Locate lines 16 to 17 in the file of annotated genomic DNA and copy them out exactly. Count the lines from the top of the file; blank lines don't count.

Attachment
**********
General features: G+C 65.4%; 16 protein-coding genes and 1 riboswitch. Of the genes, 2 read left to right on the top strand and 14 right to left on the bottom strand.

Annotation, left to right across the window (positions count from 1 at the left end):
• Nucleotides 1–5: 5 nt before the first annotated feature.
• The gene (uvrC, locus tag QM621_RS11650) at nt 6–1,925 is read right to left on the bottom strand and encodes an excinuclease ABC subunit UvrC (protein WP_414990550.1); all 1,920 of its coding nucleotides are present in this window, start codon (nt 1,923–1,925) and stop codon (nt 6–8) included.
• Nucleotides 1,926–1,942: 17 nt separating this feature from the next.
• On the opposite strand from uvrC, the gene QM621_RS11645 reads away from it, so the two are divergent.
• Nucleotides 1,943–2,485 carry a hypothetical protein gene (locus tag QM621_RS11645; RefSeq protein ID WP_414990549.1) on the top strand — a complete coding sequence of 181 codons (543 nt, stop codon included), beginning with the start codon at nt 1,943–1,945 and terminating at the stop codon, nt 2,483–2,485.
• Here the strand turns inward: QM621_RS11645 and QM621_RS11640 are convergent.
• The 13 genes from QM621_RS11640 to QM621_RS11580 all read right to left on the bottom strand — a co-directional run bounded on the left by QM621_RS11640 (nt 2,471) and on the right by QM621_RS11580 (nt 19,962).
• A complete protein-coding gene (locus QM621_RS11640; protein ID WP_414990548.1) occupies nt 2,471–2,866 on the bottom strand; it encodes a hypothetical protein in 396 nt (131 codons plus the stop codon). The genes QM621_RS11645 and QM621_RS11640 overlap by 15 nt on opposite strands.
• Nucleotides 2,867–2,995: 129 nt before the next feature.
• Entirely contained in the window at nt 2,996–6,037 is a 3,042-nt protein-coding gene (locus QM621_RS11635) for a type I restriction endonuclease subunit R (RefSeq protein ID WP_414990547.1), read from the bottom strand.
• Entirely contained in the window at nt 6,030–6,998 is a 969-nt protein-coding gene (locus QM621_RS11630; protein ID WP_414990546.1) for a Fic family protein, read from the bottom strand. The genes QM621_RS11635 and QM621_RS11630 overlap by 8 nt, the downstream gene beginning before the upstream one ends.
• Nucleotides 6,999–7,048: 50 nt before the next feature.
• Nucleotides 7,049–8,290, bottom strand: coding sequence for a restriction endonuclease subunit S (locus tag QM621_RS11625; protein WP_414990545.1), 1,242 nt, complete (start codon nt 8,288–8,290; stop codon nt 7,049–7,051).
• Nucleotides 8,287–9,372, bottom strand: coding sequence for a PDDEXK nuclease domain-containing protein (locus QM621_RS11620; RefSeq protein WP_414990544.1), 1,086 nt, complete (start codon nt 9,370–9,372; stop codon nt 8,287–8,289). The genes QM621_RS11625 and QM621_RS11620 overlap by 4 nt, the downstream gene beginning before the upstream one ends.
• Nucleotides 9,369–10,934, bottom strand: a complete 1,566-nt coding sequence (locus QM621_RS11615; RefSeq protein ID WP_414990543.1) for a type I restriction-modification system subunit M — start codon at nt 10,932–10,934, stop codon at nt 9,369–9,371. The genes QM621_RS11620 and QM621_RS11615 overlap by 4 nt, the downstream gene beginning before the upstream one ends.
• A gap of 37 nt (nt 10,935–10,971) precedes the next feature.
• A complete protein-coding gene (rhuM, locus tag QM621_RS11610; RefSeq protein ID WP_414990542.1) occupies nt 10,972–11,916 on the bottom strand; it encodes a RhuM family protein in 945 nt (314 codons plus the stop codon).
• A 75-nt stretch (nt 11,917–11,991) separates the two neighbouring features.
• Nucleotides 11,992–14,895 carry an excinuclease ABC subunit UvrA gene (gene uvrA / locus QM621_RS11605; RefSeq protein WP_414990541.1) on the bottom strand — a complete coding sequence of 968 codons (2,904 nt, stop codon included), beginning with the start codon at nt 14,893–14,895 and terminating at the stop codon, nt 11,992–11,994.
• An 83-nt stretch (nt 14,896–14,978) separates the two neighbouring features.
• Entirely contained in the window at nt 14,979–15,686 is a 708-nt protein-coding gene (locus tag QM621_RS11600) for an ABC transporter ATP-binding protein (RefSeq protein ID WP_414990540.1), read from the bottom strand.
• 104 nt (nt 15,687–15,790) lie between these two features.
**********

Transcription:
• Nucleotides 8,287–9,372, bottom strand: coding sequence for a PDDEXK nuclease domain-containing protein (locus QM621_RS11620; RefSeq protein WP_414990544.1), 1,086 nt, complete (start codon nt 9,370–9,372; stop codon nt 8,287–8,289). The genes QM621_RS11625 and QM621_RS11620 overlap by 4 nt, the downstream gene beginning before the upstream one ends.
• Nucleotides 9,369–10,934, bottom strand: a complete 1,566-nt coding sequence (locus QM621_RS11615; RefSeq protein ID WP_414990543.1) for a type I restriction-modification system subunit M — start codon at nt 10,932–10,934, stop codon at nt 9,369–9,371. The genes QM621_RS11620 and QM621_RS11615 overlap by 4 nt, the downstream gene beginning before the upstream one ends.